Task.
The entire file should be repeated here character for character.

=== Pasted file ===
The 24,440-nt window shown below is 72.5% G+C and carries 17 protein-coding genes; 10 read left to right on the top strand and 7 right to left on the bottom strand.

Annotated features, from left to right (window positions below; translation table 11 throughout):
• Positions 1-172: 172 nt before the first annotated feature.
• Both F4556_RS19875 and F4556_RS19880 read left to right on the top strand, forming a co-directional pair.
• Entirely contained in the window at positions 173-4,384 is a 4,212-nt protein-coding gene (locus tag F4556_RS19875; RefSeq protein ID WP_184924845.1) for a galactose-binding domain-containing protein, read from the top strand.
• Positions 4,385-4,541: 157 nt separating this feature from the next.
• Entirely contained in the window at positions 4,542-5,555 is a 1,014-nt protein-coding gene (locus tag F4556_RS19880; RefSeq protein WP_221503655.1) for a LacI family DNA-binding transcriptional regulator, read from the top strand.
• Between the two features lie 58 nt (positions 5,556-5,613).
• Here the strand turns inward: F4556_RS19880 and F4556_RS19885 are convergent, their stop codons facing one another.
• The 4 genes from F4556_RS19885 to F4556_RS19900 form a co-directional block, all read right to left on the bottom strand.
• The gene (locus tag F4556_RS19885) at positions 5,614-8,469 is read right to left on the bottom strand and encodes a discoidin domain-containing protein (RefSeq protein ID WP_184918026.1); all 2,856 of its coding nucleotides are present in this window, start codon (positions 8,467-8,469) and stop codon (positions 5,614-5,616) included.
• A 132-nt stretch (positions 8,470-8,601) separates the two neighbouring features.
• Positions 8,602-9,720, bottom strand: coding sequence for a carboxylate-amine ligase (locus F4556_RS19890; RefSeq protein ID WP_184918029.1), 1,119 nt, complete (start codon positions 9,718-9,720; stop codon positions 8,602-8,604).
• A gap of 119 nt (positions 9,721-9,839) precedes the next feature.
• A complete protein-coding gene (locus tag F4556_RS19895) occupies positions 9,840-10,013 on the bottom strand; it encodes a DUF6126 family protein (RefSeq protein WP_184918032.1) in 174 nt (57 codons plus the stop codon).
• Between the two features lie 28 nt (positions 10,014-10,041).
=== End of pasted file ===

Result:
The 24,440-nt window shown below is 72.5% G+C and carries 17 protein-coding genes; 10 read left to right on the top strand and 7 right to left on the bottom strand.

Annotated features, from left to right (window positions below; translation table 11 throughout):
• Positions 1-172: 172 nt before the first annotated feature.
• Both F4556_RS19875 and F4556_RS19880 read left to right on the top strand, forming a co-directional pair.
• Entirely contained in the window at positions 173-4,384 is a 4,212-nt protein-coding gene (locus tag F4556_RS19875; RefSeq protein ID WP_184924845.1) for a galactose-binding domain-containing protein, read from the top strand.
• Positions 4,385-4,541: 157 nt separating this feature from the next.
• Entirely contained in the window at positions 4,542-5,555 is a 1,014-nt protein-coding gene (locus tag F4556_RS19880; RefSeq protein WP_221503655.1) for a LacI family DNA-binding transcriptional regulator, read from the top strand.
• Between the two features lie 58 nt (positions 5,556-5,613).
• Here the strand turns inward: F4556_RS19880 and F4556_RS19885 are convergent, their stop codons facing one another.
• The 4 genes from F4556_RS19885 to F4556_RS19900 form a co-directional block, all read right to left on the bottom strand.
• The gene (locus tag F4556_RS19885) at positions 5,614-8,469 is read right to left on the bottom strand and encodes a discoidin domain-containing protein (RefSeq protein ID WP_184918026.1); all 2,856 of its coding nucleotides are present in this window, start codon (positions 8,467-8,469) and stop codon (positions 5,614-5,616) included.
• A 132-nt stretch (positions 8,470-8,601) separates the two neighbouring features.
• Positions 8,602-9,720, bottom strand: coding sequence for a carboxylate-amine ligase (locus F4556_RS19890; RefSeq protein ID WP_184918029.1), 1,119 nt, complete (start codon positions 9,718-9,720; stop codon positions 8,602-8,604).
• A gap of 119 nt (positions 9,721-9,839) precedes the next feature.
• A complete protein-coding gene (locus tag F4556_RS19895) occupies positions 9,840-10,013 on the bottom strand; it encodes a DUF6126 family protein (RefSeq protein WP_184918032.1) in 174 nt (57 codons plus the stop codon).
• Between the two features lie 28 nt (positions 10,014-10,041).